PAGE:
The Call of God (Hebrews 11), Part 15

Rainbow_after_storm.jpg

The Highs and Lows of Obedience.

The chronicler of Hebrews eleven is not yet done with Moses. “By faith,” he goes on to relate, “(Moses) kept the Passover and the sprinkling of blood, so that the destroyer of the firstborn would not touch the firstborn of Israel. By faith the people passed through the red Sea as on dry land; but when the Egyptians tried to do so, they were drowned.”

If these verses are characterized by anything, it would be by skillful understatement. They summarize the culmination and turning point of 400 years of Hebrew slavery under the iron fist of the Egyptians. They chronicle God’s plan communicated to Moses and the Hebrew people through specific commands and the miraculous outcomes Moses’ obedience released. God’s call expressed through God’s commands becomes a game-changer for God’s people. What we are told in less than 50 words is not meant to tell us the whole breath-taking story, but to plant in us the seed of the idea that obedience to God’s call puts people on God’s path. A later writer would call it “a highway”, “the Way of Holiness”, and a way not for “wicked fools” but for “the redeemed…and the ransomed of the LORD” (Isaiah 35).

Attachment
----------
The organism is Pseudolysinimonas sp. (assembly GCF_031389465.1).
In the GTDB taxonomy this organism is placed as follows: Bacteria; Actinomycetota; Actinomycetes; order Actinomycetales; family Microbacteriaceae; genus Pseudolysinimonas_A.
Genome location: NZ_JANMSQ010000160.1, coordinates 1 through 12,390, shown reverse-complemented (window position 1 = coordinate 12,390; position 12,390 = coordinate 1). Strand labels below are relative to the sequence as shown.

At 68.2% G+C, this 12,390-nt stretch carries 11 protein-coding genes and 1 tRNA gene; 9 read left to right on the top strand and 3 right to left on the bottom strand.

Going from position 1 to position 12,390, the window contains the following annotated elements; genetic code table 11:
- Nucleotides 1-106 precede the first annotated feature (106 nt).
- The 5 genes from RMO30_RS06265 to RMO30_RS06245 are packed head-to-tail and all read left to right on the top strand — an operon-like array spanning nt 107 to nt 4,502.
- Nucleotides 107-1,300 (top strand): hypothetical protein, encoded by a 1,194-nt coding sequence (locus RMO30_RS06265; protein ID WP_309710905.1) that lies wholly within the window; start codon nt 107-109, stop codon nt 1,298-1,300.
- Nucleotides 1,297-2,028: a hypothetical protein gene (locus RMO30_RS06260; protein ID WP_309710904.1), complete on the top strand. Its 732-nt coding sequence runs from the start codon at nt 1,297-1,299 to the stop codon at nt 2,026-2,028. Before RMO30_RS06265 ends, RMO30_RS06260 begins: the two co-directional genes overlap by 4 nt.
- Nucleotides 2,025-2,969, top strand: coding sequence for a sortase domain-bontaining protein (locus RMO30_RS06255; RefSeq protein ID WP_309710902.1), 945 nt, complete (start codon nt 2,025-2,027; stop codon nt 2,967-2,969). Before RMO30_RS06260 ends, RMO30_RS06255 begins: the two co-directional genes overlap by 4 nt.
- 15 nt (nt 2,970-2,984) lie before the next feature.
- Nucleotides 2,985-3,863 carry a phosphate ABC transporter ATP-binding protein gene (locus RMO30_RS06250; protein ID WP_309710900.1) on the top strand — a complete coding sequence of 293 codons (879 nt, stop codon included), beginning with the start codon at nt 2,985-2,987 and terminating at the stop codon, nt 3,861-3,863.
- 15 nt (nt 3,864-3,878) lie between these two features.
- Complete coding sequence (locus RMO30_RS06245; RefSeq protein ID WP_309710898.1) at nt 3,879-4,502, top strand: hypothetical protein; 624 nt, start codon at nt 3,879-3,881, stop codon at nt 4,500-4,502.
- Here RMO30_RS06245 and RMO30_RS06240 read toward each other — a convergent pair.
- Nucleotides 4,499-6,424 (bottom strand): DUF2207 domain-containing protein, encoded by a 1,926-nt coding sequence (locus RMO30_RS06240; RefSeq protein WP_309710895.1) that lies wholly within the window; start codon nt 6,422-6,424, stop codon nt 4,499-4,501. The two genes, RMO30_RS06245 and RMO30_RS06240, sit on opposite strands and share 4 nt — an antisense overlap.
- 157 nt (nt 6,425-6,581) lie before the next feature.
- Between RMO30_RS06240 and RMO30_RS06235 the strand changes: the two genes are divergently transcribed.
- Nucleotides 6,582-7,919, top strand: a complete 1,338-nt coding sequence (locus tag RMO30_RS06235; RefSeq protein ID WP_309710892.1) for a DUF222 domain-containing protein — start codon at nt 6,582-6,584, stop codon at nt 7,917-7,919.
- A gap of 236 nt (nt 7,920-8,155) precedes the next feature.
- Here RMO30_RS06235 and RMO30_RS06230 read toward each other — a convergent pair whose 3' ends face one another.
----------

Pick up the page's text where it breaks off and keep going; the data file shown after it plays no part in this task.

There is a pattern here, a rhythm of contrasting opposites that is not meant to strip the complexity of relationship with God into easy platitudes; rather, it is meant to paint us a picture showing us two things. It shows us that obedience to God brings people out of death into new life. And it shows us that God fills that new life with a complexity of experiences, like a spectrum of colours with a myriad of tints and shades of those colours.

In the first case, God Himself determines who will escape the culture and cycle of death enslaving all humans. His determination is not based on deific fancy, but on His perfect knowledge of each person’s choice to obey Him or not. For Moses and the Hebrews, the direction to obey the unprecedented command of bloody doorway-smearing was beyond the paradigms of either Hebrew or Egyptian culture. The Hebrews obeyed God and lived. The Egyptians hardened their hearts to the command and experienced heart-wrenching death. God is the God of life. Only as we submit to Him do we find we are released from death into eternal life.